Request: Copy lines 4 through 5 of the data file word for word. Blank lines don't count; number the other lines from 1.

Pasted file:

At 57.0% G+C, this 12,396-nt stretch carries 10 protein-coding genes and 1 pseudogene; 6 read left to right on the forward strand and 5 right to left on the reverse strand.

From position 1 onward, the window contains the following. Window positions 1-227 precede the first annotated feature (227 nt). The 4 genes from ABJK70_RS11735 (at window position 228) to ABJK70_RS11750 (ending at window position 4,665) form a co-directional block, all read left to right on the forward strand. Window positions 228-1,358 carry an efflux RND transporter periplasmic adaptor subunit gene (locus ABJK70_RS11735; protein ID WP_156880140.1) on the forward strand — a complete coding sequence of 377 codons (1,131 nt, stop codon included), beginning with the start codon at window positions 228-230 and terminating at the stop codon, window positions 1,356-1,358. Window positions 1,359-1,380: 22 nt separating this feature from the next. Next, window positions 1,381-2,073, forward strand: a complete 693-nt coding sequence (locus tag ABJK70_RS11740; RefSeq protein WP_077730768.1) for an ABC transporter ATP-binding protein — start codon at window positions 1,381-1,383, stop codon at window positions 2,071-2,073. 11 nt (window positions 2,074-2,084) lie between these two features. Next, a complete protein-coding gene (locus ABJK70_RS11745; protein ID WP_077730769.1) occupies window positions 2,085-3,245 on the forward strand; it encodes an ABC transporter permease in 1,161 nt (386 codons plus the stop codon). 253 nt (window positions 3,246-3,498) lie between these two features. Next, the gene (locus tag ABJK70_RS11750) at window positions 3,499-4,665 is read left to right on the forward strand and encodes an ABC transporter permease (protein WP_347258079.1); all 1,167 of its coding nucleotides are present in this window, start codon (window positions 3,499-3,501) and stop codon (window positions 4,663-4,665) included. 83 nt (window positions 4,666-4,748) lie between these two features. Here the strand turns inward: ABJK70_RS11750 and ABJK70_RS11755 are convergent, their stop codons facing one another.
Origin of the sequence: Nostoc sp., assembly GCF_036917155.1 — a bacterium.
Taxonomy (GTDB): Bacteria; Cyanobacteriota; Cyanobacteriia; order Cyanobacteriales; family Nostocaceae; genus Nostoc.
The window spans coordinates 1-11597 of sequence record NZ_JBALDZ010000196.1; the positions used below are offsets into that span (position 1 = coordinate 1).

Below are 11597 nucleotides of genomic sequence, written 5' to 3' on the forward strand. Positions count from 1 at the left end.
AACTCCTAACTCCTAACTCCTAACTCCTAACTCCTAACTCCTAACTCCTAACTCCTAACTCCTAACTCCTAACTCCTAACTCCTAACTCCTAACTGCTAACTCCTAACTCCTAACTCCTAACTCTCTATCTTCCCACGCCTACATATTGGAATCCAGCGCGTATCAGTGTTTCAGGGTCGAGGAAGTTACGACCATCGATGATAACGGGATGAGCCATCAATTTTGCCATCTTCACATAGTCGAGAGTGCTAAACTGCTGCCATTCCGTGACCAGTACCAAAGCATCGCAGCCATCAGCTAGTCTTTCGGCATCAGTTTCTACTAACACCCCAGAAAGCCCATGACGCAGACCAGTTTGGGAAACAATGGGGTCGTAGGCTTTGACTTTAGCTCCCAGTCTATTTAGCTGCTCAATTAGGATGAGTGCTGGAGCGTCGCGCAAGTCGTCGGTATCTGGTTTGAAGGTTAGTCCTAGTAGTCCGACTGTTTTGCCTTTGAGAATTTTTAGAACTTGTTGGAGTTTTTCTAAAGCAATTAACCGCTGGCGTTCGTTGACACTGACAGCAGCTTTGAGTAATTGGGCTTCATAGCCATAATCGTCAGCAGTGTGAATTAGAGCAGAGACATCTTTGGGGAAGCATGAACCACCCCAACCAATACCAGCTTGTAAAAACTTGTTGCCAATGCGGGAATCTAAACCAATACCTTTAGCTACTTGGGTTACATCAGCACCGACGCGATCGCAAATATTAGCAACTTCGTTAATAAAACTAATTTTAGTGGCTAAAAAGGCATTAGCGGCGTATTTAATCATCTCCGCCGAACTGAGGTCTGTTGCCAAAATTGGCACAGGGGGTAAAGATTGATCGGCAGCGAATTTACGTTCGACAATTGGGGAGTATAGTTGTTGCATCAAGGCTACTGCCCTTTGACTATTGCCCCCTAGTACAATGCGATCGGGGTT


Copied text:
Taxonomy (GTDB): Bacteria; Cyanobacteriota; Cyanobacteriia; order Cyanobacteriales; family Nostocaceae; genus Nostoc.
The window spans coordinates 1-11597 of sequence record NZ_JBALDZ010000196.1; the positions used below are offsets into that span (position 1 = coordinate 1).